Fesko begins his survey of Christ's central role in our justification by showing that his fulfillment of the law and perfect obedience has accomplished the righteousness that God had required of man. He then speaks about Christ paying the penalty of the law so that those who look to him by faith wouldn't have to. Finally, in what is usually an underdeveloped area in the doctrine of justification by faith alone, Fesko explains why the resurrection of Christ is vitally important to our justification. He gives three reasons: "First, if death was able to hold Jesus in its bonds, it would have meant that Jesus was guilty of sin.... Second, if Christ had not risen from the dead, it would have meant that the power of sin and death had not been broken and conquered. Third, if Jesus had not been raised from the dead, it would have meant that God had not accepted the sacrifice on behalf of the people of God" (p. 21).
Having guided us through the Old Testament covenants and the life, death, and resurrection of Jesus, Fesko goes on to summarize the doctrine of justification by faith alone in four bulleted points. Then, in order to demonstrate its position as the chief rallying cry of the Reformation, Fesko quotes from a number of confessions and creeds of the Reformation. He draws out excerpts on justification by faith alone from the Augsburg Confession (Lutheran), the French Reformed Confession, the Belgic Confession (Dutch Reformed), the Heidelberg Catechism (Dutch Reformed), the Thirty-Nine Articles (Anglican), and the Westminster Confession of Faith (Presbyterian). He does this to show that "the doctrine of justification by faith alone was not an obscure teaching limited only to small pockets of the world but was widely affirmed, taught, and confessed in sixteenth-century Europe and beyond" (p. 27).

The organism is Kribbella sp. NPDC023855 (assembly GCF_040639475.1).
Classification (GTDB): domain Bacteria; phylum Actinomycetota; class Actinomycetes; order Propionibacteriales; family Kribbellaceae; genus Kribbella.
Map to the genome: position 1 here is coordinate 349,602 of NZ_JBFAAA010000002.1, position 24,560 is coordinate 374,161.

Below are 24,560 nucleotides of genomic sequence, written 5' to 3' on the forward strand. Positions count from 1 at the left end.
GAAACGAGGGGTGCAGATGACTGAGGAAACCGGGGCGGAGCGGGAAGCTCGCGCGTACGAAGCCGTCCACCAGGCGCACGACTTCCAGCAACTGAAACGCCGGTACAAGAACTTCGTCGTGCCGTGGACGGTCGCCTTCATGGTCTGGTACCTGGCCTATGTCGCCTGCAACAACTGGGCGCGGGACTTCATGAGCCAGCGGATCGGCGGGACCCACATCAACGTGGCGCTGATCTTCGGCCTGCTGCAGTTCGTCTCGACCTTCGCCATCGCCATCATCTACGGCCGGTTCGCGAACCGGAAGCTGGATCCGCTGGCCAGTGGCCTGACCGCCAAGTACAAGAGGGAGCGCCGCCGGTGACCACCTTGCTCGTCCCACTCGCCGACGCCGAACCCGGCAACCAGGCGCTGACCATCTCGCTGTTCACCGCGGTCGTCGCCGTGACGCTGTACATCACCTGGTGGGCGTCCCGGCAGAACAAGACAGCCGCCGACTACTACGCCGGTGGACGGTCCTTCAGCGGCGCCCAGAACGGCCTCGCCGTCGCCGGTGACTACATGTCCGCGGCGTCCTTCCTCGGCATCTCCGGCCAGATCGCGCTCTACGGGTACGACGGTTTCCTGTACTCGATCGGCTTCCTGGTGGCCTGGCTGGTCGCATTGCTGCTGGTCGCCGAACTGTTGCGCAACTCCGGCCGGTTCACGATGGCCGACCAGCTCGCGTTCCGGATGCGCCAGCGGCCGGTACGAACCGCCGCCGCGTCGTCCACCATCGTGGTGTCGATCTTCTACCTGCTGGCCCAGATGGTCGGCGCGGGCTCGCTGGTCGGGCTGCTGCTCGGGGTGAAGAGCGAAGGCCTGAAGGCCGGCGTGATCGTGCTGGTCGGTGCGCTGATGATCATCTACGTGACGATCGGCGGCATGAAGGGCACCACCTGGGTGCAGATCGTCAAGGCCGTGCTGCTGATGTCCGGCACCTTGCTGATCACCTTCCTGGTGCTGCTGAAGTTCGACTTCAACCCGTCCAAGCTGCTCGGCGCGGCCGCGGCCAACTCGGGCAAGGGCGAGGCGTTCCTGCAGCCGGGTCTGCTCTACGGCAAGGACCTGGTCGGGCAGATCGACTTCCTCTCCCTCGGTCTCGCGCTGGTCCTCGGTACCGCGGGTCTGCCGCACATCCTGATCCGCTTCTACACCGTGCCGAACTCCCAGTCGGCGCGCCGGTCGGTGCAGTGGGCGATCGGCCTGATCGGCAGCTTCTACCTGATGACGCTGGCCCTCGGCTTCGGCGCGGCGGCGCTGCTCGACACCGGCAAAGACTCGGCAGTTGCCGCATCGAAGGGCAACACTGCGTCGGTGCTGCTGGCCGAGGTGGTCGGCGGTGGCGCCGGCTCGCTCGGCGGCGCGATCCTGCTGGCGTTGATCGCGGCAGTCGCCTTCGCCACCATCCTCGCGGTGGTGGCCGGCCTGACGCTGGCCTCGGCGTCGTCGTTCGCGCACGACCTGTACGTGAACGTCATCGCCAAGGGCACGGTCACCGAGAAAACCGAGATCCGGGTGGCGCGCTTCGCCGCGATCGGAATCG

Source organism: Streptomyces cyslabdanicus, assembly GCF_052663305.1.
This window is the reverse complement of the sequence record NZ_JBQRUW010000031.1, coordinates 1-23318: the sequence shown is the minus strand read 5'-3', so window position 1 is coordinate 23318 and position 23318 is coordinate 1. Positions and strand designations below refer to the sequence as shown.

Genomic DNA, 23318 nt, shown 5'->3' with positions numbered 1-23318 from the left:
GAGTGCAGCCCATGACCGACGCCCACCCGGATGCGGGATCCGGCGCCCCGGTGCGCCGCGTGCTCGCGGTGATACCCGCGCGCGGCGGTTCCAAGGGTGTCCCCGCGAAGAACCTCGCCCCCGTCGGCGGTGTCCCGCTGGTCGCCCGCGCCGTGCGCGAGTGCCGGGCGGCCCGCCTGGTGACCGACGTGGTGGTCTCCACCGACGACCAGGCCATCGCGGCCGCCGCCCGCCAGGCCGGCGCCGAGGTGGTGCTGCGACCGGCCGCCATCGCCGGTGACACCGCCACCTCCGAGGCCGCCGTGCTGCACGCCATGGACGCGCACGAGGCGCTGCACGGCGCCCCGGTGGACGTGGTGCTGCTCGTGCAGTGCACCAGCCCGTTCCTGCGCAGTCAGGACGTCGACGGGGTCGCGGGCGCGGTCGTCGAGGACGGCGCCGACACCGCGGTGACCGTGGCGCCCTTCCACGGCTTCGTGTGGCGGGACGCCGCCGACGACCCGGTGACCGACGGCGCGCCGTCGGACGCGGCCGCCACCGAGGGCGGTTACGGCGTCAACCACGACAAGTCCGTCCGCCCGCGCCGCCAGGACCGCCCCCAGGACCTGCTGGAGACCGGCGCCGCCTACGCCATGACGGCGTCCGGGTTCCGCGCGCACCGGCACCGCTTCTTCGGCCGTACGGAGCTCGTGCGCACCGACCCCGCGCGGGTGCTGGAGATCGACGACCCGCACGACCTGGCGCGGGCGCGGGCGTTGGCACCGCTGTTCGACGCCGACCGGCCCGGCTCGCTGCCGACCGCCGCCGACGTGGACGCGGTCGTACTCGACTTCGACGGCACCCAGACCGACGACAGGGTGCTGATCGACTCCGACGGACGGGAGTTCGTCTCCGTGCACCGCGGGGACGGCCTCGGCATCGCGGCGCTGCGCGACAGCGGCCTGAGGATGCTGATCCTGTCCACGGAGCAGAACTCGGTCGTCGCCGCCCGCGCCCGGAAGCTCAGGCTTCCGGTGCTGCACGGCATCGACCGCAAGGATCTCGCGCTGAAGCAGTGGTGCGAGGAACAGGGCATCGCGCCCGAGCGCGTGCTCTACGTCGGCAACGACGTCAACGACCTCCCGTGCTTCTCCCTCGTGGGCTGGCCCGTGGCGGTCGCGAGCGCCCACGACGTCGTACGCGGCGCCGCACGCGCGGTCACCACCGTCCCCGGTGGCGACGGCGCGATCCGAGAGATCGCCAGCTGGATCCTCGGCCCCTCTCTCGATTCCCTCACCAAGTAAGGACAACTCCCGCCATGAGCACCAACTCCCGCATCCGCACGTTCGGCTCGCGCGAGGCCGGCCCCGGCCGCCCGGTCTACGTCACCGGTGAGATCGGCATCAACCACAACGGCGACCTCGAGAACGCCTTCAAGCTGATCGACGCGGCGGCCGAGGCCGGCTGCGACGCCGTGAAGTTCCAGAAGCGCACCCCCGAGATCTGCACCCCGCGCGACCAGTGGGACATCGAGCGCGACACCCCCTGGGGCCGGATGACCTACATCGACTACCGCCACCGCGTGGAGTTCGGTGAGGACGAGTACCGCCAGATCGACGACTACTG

A surprise section came towards the end of the book, where Fesko devoted some space to answer two of the biggest objections to justification by faith alone. The first is antinomianism, which is lawless living (answered on pp. 27-29), and the second is legalism, a belief that a Christian can gain favor through obedience (answered on pp. 29-30). He deals with both succinctly and decisively before concluding the book with a few additional observations. For a more thorough explanation and defense of the doctrine readers will have to look elsewhere. But to the person wondering What is Justification?, he or she can do no better than Fesko's short and sweet answer.